9. SU-E-T-645: Dose Enhancement to Cell Nucleus Due to Hard Collisions of Protons with Electrons in Gold Nanospheres

    SciTech Connect (OSTI)

    Eley, J; Krishnan, S

    2014-06-15

    Purpose: The purpose of this study was to investigate the theoretical dose enhancement to a cell nucleus due to increased fluence of secondary electrons when gold nanospheres are present in the cytoplasm during proton therapy. Methods: We modeled the irradiation of prostate cancer cells using protons of variable energies when 10,000 gold nanoparticles, each with radius of 10 nm, were randomly distributed in the cytoplasm. Using simple analytical equations, we calculated the increased mean dose to the cell nucleus due to secondary electrons produced by hard collisions of 0.1, 1, 10, and 100 MeV protons with orbital electrons in gold. We only counted electrons with kinetic energy higher than 1 keV. In addition to calculating the increase in the mean dose to the cell nucleus, we also calculated the increase in local dose in the shadow, i.e., the umbra, of individual gold nanospheres due to forward scattered electrons. Results: For proton energies of 0.1, 1, 10, and 100 MeV, we calculated increases to the mean nuclear dose of 0.15, 0.09, 0.05, and 0.04%, respectively. When we considered local dose increases in the shadows of individual gold spheres, we calculated local dose increases of 5.5, 3.2, 1.9, and 1.3%, respectively. Conclusion: We found negligible, less than 0.2%, increases in the mean dose to the cell nucleus due to electrons produced by hard collisions of protons with electrons in gold nanospheres. However, we observed increases up to 5.5% in the local dose in the shadow of gold nanospheres. Considering the shadow radius of 10 nm, these local dose enhancements may have implications for slightly increased probability of clustered DNA damage when gold nanoparticles are close to the nuclear membrane.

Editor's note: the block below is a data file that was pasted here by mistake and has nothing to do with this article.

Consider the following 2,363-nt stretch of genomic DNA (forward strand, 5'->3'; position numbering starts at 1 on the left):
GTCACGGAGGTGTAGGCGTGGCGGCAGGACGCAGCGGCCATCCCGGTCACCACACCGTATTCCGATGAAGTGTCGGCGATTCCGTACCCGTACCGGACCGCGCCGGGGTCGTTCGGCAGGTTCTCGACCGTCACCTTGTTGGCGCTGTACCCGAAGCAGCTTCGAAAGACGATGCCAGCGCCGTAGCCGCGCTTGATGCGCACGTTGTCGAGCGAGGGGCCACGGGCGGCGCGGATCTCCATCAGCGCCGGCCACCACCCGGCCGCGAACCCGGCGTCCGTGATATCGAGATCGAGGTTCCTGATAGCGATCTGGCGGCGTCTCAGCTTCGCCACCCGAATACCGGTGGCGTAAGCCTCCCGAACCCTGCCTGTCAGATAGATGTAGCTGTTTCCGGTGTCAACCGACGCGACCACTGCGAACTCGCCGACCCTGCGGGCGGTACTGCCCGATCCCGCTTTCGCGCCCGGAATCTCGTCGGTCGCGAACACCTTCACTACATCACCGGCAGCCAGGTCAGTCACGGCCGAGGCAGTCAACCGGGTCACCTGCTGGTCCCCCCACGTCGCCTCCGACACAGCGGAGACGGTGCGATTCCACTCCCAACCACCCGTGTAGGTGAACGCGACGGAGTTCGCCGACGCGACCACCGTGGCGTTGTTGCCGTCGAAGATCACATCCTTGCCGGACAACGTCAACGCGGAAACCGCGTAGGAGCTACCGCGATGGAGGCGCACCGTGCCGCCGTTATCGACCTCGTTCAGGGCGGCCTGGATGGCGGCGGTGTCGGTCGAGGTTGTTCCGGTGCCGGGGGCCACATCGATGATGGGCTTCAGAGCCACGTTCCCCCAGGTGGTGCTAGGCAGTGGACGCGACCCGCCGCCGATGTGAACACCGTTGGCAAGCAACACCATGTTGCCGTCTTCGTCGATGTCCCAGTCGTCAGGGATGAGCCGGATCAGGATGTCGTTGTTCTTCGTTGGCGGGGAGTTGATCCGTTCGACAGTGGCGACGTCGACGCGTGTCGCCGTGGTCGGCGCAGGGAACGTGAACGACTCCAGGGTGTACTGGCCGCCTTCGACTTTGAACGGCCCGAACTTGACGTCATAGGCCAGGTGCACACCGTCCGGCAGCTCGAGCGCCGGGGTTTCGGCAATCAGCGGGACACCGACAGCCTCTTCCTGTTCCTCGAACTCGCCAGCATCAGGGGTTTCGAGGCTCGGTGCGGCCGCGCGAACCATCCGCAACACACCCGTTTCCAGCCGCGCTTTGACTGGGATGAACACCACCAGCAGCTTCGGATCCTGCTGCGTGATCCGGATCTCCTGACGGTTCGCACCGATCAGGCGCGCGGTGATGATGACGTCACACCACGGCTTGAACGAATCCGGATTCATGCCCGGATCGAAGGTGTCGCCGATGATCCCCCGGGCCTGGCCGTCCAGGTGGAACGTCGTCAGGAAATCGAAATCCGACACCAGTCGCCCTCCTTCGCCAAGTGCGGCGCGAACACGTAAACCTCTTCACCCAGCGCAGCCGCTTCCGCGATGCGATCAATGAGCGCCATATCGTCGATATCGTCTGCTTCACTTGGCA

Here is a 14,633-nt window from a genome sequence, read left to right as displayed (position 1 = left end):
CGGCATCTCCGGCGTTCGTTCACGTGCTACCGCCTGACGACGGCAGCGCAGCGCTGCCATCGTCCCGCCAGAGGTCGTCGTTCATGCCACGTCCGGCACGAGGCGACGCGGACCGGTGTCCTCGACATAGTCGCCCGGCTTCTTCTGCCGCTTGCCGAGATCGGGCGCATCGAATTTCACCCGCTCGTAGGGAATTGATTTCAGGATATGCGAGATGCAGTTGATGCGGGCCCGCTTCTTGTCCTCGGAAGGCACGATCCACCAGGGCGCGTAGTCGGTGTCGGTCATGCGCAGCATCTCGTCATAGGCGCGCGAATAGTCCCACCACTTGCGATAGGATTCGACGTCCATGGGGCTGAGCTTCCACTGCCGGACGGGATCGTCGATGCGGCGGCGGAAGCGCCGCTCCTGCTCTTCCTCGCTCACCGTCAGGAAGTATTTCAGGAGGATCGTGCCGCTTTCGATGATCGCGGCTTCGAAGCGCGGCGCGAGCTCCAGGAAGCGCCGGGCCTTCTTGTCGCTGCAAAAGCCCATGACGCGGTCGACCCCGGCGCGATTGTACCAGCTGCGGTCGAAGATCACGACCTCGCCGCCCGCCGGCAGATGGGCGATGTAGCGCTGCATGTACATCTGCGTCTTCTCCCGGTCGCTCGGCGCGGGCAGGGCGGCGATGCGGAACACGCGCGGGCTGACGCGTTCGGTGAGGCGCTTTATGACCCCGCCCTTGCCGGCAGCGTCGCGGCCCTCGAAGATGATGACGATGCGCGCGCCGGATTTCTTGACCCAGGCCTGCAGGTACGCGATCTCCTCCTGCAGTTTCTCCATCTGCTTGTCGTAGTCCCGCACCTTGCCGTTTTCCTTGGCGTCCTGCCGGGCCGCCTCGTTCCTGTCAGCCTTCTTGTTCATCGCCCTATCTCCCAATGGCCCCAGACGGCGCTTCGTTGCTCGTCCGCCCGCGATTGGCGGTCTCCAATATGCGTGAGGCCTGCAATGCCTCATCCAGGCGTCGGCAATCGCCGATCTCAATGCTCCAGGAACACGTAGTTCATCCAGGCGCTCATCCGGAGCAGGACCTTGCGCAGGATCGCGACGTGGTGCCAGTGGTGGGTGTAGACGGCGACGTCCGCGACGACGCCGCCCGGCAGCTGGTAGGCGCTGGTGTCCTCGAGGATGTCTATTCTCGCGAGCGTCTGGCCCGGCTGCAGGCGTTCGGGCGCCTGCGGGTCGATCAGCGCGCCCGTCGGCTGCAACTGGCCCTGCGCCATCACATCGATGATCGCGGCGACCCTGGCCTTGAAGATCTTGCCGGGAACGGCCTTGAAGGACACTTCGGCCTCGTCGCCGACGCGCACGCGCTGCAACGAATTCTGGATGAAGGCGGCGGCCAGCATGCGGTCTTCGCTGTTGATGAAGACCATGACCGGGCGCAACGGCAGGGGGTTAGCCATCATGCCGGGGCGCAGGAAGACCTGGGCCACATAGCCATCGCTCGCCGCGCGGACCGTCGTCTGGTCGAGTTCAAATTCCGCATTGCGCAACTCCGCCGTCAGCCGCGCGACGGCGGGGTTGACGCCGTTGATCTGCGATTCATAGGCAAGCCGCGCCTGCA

10. Uniform 2 nm gold nanoparticles supported on iron oxides as active catalysts for CO oxidation reaction: Structure-activity relationship

    DOE Public Access Gateway for Energy & Science Beta (PAGES Beta)

    Guo, Yu; Senanayake, Sanjaya; Gu, Dong; Jin, Zhao; Du, Pei -Pei; Si, Rui; Xu, Wen -Qian; Huang, Yu -Ying; Tao, Jing; Song, Qi -Sheng; et al

    2015-01-12

    Uniform Au nanoparticles (~2 nm) with narrow size-distribution (standard deviation: 0.5–0.6 nm) supported on both hydroxylated (Fe_OH) and dehydrated iron oxide (Fe_O) have been prepared by either deposition-precipitation (DP) or colloidal-deposition (CD) methods. Different structural and textural characterizations were applied to the dried, calcined and used gold-iron oxide samples. The transmission electron microscopy (TEM) and high-resolution TEM (HRTEM) described the high homogeneity in the supported Au nanoparticles. The ex-situ and in-situ X-ray absorption fine structure (XAFS) characterization monitored the electronic and short-range local structure of active gold species. The synchrotron-based in-situ X-ray diffraction (XRD), together with the corresponding temperature-programmed reductionmore » by hydrogen (H₂-TPR), indicated a structural evolution of the iron-oxide supports, correlating to their reducibility. An inverse order of catalytic activity between DP (Au/Fe_OH < Au/Fe_O) and CD (Au/Fe_OH > Au/Fe_O) was observed. Effective gold-support interaction results in a high activity for gold nanoparticles, locally generated by the sintering of dispersed Au atoms on the oxide support in the DP synthesis, while a hydroxylated surface favors the reactivity of externally introduced Au nanoparticles on Fe_OH support for the CD approach. This work reveals why differences in the synthetic protocol translate to differences in the catalytic performance of Au/FeOx catalysts with very similar structural characteristics in CO oxidation.« less

  11. Electrocatalysts having platium monolayers on palladium, palladium alloy, and gold alloy core-shell nanoparticles, and uses thereof

    DOE Patents [OSTI]

    Adzic, Radoslav; Mo, Yibo; Vukmirovic, Miomir; Zhang, Junliang

    2010-12-21

    The invention relates to platinum-coated particles useful as fuel cell electrocatalysts. The particles are composed of a noble metal or metal alloy core at least partially encapsulated by an atomically thin surface layer of platinum atoms. The invention particularly relates to such particles having a palladium, palladium alloy, gold alloy, or rhenium alloy core encapsulated by an atomic monolayer of platinum. In other embodiments, the invention relates to fuel cells containing these electrocatalysts and methods for generating electrical energy therefrom.